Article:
Computing the length of a path

The rectangular grounds at Hillingham University is going to have a new path built which takes the curved shape of $y=2.2x^2$, starting from the south-west corner - (taken as the origin in a graph) over to the point on the path where $x=3.7$. The constructors of this path want to know the path's length.

What is the exact length of this path?

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The length of a curve is given by

$$\int_a^b \sqrt{1+(f'(x))^2}\ dx.$$

Let $f(x)= y$, $f'(x) = \frac{dy}{dx}$, $a=0$ and $b=3.7$, and compute the integral in a straightforward manner.

Where does this come from?

Consider estimating the length of a segment of the curve by forming a right triangle whose vertices are $(x,f(x))$, $(x+\Delta x, f(x))$ and $(x+\Delta x, f(x+\Delta x))$.

Let $\Delta y = f(x+\Delta x)-f(x)$.

Then, the length of the hypotenuse, $s$, is given by the Pythagorean Theorem $s = (\Delta x)^2 + (\Delta y)^2$.

Taking the limit as $\Delta x \to 0$, using the notation of infinitesimals, we see that $\Delta y \to dy$ and $\Delta x \to dx$.

To get the total length of the curve, we add up all these infinitesimal lengths:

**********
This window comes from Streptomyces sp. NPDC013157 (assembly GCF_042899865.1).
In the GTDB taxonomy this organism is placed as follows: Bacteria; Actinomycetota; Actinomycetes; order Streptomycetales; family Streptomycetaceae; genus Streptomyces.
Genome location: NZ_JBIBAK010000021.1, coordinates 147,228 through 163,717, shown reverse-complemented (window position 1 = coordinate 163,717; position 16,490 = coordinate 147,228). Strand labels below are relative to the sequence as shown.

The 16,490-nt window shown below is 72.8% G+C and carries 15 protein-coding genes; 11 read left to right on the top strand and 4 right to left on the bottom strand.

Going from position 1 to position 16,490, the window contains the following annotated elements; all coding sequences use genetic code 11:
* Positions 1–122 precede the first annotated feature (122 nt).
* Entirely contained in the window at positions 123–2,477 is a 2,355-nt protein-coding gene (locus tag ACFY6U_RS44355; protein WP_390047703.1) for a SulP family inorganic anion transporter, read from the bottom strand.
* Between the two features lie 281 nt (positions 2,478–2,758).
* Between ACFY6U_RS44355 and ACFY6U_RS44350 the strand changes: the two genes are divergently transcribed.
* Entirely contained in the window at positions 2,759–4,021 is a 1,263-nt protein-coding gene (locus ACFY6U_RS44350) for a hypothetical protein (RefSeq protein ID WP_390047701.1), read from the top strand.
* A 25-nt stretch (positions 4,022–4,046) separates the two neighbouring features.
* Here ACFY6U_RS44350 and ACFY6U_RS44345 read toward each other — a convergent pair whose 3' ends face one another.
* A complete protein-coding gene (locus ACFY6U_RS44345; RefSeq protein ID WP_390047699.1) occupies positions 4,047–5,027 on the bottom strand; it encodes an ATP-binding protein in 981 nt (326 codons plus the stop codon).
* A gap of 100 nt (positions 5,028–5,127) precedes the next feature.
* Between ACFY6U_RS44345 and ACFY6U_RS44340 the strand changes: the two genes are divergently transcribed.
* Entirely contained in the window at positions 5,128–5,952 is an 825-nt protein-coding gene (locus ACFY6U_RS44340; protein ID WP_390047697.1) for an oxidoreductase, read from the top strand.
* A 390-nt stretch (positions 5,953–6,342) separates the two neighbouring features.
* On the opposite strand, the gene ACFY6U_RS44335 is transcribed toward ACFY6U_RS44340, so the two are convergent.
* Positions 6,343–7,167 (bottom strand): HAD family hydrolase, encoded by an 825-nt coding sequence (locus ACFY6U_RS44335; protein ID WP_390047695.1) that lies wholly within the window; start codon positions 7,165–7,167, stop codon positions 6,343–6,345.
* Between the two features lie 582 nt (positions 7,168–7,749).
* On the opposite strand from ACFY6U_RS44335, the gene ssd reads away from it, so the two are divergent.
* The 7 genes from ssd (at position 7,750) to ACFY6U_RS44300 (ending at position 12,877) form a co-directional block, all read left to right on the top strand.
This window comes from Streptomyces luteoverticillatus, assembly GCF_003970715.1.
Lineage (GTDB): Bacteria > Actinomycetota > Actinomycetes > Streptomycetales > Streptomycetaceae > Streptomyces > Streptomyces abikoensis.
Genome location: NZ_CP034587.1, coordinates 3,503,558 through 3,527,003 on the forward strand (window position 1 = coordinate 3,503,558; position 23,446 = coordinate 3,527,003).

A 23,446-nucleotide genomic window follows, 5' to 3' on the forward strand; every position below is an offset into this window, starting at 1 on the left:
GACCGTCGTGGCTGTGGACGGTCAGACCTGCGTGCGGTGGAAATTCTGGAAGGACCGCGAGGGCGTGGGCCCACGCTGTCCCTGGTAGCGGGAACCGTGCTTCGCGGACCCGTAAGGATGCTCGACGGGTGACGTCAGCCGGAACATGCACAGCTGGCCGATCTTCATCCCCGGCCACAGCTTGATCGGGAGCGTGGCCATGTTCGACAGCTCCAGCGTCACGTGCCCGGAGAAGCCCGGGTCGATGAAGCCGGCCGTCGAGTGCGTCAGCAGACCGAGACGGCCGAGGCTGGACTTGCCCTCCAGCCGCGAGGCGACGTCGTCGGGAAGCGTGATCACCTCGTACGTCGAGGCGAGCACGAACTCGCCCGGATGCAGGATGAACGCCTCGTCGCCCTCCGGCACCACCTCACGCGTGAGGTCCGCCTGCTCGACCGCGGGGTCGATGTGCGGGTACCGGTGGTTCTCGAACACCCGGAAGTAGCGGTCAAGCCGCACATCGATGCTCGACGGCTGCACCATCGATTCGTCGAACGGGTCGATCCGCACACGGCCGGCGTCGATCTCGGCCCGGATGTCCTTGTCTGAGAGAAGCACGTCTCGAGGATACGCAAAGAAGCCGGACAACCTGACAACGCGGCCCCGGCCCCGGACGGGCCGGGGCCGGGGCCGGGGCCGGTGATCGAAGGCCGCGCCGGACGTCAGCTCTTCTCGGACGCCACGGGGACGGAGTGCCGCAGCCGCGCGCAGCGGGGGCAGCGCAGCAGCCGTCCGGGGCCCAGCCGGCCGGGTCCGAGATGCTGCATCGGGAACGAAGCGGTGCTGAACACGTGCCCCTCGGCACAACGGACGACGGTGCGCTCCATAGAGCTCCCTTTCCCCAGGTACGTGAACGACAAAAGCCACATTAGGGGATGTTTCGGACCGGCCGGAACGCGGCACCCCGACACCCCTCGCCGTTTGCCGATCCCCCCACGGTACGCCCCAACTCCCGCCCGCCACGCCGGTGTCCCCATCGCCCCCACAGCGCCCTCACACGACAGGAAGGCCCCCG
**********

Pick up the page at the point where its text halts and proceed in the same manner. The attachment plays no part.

$$\int_a^b ds.$$

But from the Pythagorean theorem we have that $ds^2 = dx^2+dy^2$, so $\frac{ds^2}{dx^2} = 1+\frac{dy^2}{dx^2} = 1+\left(f'(x)\right)^2$.

Finally, multiplying $dx^2$ back over and taking the square root, we have

$$ds = \sqrt{1+(f'(x))^2}\ dx.$$

The length of the curve is found by adding up all these infinitesimal hypotenuses, so

$$L(f(x)) = \int_a^b ds = \int_a^b \sqrt{1+(f'(x))^2}\ dx.$$

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is this a standard result? how do you know this? – Anona anon Feb 20 '13 at 17:37
also, why does the function have to be differentiated first? – Anona anon Feb 20 '13 at 17:39
This is a standard result that comes from basic calculus. I'll expand the answer. – Emily Feb 20 '13 at 17:39
would you integrate this using trig substitution ? if so how? thank you – Anona anon Feb 21 '13 at 15:41
Well, $f(x) = 2.2x^2$, so $f'(x) = 4.4x$, so you integrate $\left[1+4.4x\right]^{1/2}$ through basic techniques. Substitution is a way; alternatively, you can recognize that multiplying the integral by 4.4 inside, and 1/4.4 outside gives you $\frac{1}{4.4}\int_0^{3.7} u^{1/2}\ du.$ – Emily Feb 21 '13 at 16:42